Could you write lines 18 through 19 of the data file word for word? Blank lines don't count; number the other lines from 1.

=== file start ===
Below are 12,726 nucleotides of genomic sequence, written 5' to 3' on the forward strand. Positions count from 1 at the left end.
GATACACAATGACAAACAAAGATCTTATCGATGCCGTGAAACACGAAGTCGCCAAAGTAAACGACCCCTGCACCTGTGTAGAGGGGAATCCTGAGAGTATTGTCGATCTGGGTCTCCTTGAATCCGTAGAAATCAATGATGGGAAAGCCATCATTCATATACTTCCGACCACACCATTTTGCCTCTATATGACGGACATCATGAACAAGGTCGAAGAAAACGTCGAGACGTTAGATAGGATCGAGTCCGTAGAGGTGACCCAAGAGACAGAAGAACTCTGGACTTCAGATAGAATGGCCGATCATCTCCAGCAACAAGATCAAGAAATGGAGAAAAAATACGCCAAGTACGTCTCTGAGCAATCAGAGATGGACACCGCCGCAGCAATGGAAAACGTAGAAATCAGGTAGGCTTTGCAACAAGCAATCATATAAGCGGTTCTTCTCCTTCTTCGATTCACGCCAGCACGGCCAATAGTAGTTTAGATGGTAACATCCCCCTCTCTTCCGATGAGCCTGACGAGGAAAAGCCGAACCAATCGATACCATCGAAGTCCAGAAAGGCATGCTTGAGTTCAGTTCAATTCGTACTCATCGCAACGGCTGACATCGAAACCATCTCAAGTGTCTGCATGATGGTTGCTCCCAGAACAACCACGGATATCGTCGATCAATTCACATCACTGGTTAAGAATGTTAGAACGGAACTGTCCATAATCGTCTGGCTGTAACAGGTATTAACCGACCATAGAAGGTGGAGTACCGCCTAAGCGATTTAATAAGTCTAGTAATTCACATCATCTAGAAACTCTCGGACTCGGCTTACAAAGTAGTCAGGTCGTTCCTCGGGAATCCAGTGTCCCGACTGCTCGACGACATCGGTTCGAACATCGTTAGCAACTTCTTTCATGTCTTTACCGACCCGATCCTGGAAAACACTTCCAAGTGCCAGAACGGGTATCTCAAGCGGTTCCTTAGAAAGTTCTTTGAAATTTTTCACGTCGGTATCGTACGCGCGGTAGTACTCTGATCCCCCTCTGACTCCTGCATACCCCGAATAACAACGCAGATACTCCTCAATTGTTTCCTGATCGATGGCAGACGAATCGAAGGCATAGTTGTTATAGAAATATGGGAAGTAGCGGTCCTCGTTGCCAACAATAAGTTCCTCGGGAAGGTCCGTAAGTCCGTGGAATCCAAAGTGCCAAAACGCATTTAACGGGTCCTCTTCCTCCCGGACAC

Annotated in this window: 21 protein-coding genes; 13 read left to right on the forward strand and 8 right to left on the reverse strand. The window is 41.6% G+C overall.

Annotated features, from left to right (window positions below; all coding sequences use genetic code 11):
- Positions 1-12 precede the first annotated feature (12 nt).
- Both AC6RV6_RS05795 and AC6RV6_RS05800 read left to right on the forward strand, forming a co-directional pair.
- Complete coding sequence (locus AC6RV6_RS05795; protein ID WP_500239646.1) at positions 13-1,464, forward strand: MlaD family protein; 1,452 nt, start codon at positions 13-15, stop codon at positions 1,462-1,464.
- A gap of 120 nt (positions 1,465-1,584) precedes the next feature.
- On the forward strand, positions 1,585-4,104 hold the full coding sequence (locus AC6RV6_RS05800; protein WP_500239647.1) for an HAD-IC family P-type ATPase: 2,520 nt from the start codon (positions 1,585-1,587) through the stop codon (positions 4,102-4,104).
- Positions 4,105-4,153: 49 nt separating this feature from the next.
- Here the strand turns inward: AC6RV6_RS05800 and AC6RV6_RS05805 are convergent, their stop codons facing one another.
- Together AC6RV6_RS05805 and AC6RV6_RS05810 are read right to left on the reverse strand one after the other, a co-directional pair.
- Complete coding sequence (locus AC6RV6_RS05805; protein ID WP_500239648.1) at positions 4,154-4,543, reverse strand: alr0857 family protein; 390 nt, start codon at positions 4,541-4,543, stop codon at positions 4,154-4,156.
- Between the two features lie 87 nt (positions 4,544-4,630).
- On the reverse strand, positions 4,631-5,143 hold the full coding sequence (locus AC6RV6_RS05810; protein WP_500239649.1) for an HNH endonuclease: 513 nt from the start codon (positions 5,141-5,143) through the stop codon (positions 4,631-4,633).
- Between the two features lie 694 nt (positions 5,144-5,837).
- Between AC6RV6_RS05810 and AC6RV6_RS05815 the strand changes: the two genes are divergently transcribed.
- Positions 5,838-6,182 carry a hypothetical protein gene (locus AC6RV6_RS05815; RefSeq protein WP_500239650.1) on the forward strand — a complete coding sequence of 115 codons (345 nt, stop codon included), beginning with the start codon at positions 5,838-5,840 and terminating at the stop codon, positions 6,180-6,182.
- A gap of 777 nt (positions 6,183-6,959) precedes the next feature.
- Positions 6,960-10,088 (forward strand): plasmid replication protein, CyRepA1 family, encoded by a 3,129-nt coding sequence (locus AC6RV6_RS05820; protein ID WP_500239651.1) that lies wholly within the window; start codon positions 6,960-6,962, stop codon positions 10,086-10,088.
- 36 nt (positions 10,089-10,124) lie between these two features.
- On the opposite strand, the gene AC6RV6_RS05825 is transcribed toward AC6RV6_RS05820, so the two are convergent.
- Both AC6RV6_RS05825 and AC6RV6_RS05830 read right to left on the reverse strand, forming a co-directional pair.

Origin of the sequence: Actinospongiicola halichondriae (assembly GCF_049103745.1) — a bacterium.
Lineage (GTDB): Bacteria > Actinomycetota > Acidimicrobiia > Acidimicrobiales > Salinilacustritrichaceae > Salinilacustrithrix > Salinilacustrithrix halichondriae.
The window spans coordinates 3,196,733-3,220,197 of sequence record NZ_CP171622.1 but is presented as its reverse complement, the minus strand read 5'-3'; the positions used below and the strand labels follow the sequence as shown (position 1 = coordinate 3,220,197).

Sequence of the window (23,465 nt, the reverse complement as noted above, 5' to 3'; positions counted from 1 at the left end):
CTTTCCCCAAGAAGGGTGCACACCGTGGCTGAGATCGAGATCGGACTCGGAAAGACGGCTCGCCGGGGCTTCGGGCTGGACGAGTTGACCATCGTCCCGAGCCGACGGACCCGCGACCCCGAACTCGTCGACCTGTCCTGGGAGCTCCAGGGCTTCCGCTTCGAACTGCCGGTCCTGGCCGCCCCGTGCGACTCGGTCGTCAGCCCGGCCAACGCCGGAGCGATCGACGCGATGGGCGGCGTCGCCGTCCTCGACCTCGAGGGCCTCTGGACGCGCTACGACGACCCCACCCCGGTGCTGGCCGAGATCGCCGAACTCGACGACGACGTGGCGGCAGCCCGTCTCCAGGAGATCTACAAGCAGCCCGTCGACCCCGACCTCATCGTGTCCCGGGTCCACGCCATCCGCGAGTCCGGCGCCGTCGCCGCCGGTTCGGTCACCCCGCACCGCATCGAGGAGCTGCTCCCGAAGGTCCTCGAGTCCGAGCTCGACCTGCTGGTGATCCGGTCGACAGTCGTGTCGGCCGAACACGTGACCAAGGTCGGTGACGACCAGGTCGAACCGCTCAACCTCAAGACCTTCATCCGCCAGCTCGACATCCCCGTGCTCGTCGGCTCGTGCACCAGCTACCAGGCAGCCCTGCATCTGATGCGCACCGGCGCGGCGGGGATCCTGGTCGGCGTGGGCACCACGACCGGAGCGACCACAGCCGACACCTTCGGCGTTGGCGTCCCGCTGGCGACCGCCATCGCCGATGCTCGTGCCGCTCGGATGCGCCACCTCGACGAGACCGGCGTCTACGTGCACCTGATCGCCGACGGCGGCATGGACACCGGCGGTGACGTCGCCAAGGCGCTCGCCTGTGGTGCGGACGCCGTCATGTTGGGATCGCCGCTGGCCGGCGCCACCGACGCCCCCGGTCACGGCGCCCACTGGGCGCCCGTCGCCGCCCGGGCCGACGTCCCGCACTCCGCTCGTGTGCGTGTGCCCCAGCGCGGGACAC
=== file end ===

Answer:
- Positions 5,838-6,182 carry a hypothetical protein gene (locus AC6RV6_RS05815; RefSeq protein WP_500239650.1) on the forward strand — a complete coding sequence of 115 codons (345 nt, stop codon included), beginning with the start codon at positions 5,838-5,840 and terminating at the stop codon, positions 6,180-6,182.
- A gap of 777 nt (positions 6,183-6,959) precedes the next feature.